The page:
Holding Zone The paper workflow system also has a holding zone for each person. So each person can initially manage their own papers. This can hold homework that is due later in the week: notes from friends, invitations, artwork and completed homework. To manage the paperwork, let it pile up in the holding zone all week. As part of the workflow, establish a time each week that you and your family can go through the papers. During this time, you can review their work (artwork, graded homework, homework to be done, etc.) and decide what papers go to storage, need further attention or can be recycled. Your child may identify what papers they are ready to recycle after you see them.
The paper workflow system also has a holding zone for each person. So each person can initially manage their own papers. This can hold homework that is due later in the week: notes from friends, invitations, artwork and completed homework. To manage the paperwork, let it pile up in the holding zone all week. As part of the workflow, establish a time each week that you and your family can go through the papers. During this time, you can review their work (artwork, graded homework, homework to be done, etc.) and decide what papers go to storage, need further attention or can be recycled. Your child may identify what papers they are ready to recycle after you see them.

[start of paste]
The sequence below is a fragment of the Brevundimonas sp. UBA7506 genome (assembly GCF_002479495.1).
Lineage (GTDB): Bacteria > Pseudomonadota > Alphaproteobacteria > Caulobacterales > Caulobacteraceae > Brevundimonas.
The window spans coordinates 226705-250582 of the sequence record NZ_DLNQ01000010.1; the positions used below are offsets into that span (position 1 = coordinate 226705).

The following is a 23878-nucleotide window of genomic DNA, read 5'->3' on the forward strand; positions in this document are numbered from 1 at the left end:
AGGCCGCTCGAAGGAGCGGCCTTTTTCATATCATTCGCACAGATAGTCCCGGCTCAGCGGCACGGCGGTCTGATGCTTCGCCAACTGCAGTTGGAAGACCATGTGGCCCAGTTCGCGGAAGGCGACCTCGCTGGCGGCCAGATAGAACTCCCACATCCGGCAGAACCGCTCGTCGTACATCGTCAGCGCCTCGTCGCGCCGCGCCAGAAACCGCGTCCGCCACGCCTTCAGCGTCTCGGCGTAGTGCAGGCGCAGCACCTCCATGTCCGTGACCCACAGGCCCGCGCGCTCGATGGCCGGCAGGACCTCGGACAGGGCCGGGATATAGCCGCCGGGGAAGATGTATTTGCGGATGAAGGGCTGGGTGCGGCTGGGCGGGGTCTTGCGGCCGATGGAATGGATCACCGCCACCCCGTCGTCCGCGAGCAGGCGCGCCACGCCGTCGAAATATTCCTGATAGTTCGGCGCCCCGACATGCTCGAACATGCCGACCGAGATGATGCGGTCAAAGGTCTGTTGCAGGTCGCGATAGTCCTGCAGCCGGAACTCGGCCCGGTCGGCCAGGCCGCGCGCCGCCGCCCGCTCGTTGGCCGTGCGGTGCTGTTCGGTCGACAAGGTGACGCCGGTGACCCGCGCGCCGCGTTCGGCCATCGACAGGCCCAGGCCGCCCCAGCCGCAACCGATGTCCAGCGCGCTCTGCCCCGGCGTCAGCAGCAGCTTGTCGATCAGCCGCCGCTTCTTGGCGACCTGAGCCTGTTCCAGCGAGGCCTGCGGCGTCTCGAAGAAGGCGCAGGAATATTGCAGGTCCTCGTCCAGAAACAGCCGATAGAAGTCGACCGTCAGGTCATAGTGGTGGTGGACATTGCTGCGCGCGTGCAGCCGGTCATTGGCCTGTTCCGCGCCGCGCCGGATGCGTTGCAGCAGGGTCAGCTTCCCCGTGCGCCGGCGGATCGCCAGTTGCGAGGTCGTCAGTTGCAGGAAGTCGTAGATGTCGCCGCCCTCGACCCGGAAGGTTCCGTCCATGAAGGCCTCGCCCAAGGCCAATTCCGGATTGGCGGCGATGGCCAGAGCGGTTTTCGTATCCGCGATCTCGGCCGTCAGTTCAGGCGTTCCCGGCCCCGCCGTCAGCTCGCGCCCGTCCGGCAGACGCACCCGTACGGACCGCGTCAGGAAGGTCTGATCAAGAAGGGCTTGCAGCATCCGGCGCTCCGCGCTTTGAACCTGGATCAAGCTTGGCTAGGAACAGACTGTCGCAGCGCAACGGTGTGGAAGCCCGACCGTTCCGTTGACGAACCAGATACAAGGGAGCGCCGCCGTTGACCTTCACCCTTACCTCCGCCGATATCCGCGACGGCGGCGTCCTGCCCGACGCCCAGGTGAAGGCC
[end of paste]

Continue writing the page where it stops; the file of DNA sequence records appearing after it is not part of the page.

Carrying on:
The papers that are going to storage, should be filed or stored soon after you go through the papers to prevent overwhelm. Papers for recycle go right to the recycle bin.
To-Do File Have a personal To-Do file for papers that need to be addressed or dealt with. Set aside time each week to work through the To-Do file.
Create a file bin for each child. Have one folder (or two) for holding a nice representation of the work they completed each school year. Some great items to keep are: nice samples of their homework, quality art projects, certificates of participation, awards, and a few photos to represent their age.
Digital storage is a great storage option for both children and adults. Digital
storage is great for less physical papers when storage space is limited or not